It is the experience of our Florida Supreme Court Certified Mediators at Mediation of Coral Springs, Inc. that when parties are fighting over who gets the family pet(s), mediation can become a very emotional undertaking.

Florida Statutes Chapter 61 provides the statutory authority for Dissolution of Marriage in our state, but nowhere does it address the issue of how to divide the family pet(s).  Case law in Florida has long determined that pets are treated as personal property. This means that unlike a child custody case, a Florida Family Law Court is unable to set a visitation schedule or a time-sharing plan with the family pet – the Judge’s only choice is to distribute the pet to a party as part of equitable distribution.

The problem with viewing a pet as being personal property doesn’t take into consideration the importance that pets play in a family’s life. Many people view a dog or a cat as an integral part of their family and grieve about the loss of a pet in the same manner as the loss of a relative or close friend.

Another problem is how do you value the pet? Is it the amount that you paid for the pet? While a purebred animal would have been quite expensive, an animal adopted from a rescue group would have less value.  But to a loving pet owner, their pet cannot be valued.  So just how does a Florida Family Law Judge determine how to distribute the pet(s)?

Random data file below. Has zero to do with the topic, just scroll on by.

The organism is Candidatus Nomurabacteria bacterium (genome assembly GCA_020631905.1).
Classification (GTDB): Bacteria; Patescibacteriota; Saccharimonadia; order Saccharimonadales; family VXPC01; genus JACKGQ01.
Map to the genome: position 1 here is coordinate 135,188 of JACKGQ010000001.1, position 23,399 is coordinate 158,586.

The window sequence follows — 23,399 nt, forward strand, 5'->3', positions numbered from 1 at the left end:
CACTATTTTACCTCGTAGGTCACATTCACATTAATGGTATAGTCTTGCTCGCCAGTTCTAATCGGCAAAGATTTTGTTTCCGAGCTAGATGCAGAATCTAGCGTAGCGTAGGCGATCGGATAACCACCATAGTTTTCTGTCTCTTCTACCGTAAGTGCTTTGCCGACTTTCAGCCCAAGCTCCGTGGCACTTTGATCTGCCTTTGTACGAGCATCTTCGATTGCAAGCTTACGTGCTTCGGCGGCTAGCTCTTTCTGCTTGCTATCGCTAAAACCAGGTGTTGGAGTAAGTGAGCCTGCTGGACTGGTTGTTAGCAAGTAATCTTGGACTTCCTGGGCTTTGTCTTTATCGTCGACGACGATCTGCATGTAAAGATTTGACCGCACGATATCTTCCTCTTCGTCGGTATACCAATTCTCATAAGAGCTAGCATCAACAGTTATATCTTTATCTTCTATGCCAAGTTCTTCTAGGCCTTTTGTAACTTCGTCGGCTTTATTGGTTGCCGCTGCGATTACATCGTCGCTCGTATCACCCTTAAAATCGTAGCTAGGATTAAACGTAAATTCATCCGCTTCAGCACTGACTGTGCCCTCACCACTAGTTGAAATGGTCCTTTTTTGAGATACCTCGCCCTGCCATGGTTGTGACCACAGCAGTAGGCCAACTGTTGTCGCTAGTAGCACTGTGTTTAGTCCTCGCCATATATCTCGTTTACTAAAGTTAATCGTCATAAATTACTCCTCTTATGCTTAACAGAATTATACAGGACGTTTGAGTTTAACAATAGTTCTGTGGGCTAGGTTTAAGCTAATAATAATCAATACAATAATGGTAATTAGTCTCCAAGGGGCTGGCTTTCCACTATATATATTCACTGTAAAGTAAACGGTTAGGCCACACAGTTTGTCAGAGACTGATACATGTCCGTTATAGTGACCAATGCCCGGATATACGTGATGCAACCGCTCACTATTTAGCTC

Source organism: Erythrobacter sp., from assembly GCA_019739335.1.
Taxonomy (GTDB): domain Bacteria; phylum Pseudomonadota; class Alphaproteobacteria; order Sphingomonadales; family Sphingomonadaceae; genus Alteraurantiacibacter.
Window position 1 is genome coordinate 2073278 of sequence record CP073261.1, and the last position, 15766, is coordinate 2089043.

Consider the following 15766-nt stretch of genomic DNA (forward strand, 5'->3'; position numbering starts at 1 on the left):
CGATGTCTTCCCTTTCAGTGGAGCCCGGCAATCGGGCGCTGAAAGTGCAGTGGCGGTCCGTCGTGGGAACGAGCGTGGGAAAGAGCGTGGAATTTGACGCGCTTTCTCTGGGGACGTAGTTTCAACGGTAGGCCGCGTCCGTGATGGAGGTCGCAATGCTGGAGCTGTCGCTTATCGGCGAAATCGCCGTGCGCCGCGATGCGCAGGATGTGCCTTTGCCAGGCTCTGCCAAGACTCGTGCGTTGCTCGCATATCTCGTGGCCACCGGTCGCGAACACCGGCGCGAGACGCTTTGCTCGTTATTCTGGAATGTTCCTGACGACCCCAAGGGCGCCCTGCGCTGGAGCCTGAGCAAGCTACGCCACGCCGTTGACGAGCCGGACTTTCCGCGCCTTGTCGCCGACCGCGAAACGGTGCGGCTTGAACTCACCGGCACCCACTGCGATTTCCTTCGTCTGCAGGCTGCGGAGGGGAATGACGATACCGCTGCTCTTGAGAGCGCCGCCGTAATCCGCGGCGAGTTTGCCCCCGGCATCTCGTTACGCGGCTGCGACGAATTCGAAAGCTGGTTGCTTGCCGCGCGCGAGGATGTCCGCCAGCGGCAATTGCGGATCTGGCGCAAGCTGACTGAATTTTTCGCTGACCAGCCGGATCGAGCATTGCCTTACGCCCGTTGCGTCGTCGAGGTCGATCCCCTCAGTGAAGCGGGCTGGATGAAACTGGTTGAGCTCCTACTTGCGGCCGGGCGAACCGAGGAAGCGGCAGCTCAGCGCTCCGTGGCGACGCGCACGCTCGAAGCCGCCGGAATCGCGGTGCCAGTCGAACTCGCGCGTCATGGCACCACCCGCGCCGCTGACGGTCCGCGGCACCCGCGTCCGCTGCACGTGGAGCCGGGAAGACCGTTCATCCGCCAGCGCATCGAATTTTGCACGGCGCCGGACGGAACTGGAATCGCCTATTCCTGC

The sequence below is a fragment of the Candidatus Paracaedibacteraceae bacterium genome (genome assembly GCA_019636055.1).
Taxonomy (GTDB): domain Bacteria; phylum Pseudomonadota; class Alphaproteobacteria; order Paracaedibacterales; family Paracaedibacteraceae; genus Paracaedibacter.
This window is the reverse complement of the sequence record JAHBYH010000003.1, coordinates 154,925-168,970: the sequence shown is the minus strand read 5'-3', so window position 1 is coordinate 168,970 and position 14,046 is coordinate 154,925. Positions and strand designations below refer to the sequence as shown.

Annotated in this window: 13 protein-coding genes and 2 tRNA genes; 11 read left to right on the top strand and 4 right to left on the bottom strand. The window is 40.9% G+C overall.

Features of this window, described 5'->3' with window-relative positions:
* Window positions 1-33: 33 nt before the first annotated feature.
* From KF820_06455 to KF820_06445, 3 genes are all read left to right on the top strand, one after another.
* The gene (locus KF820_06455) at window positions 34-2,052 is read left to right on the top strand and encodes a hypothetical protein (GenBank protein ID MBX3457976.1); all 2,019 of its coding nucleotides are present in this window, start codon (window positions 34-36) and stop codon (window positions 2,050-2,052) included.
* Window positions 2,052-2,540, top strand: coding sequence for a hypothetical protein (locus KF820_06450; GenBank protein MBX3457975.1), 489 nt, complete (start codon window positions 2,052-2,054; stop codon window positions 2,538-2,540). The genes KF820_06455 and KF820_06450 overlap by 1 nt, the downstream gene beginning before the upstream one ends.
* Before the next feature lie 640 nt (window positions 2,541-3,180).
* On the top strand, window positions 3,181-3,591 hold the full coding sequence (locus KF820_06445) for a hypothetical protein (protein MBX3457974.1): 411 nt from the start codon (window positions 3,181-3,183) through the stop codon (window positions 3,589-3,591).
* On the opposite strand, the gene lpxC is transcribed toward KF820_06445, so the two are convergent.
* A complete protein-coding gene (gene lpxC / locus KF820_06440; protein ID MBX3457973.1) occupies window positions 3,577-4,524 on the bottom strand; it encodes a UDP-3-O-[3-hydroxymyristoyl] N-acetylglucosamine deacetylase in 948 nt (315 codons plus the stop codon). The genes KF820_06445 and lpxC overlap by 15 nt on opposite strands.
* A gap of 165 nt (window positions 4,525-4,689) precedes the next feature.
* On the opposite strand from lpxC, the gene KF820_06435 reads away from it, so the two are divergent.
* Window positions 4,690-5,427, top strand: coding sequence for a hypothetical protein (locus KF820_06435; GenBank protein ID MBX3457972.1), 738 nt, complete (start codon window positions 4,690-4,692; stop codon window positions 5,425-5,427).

In many circumstances, a pet will have a stronger bond with one party over the other one.  But how do you prove this at trial?  Our Florida Supreme Court Certified Mediators can’t imagine that a Florida Family Law Judge would allow the parties to bring a pet into the courtroom!!

However, since a Florida Family Law Judge is required to consider pet(s) as being personal property, parties to a divorce who are concerned about how their pet(s) are “distributed” should strongly consider mediating with our Florida Supreme Court Certified Mediators so that they are able to come to an agreement on something that may be more palatable.

Mediation is much less adversarial than litigating a Florida Dissolution of Marriage case in a courtroom.  At mediation, the spouses are able to fashion any agreement that they want when it comes to the equitable distribution of personal property; and unlike child related agreements, the Family Law Judge has to accept the agreement. 

The two parties can agree to a have a visitation schedule with their pets; make an arrangement where the other party watches the pet(s) during vacations; or any other type of agreement.

If you have any questions about mediating your divorce case where there are pets involved, please feel free to contact Mediation of Coral Springs, Inc.  

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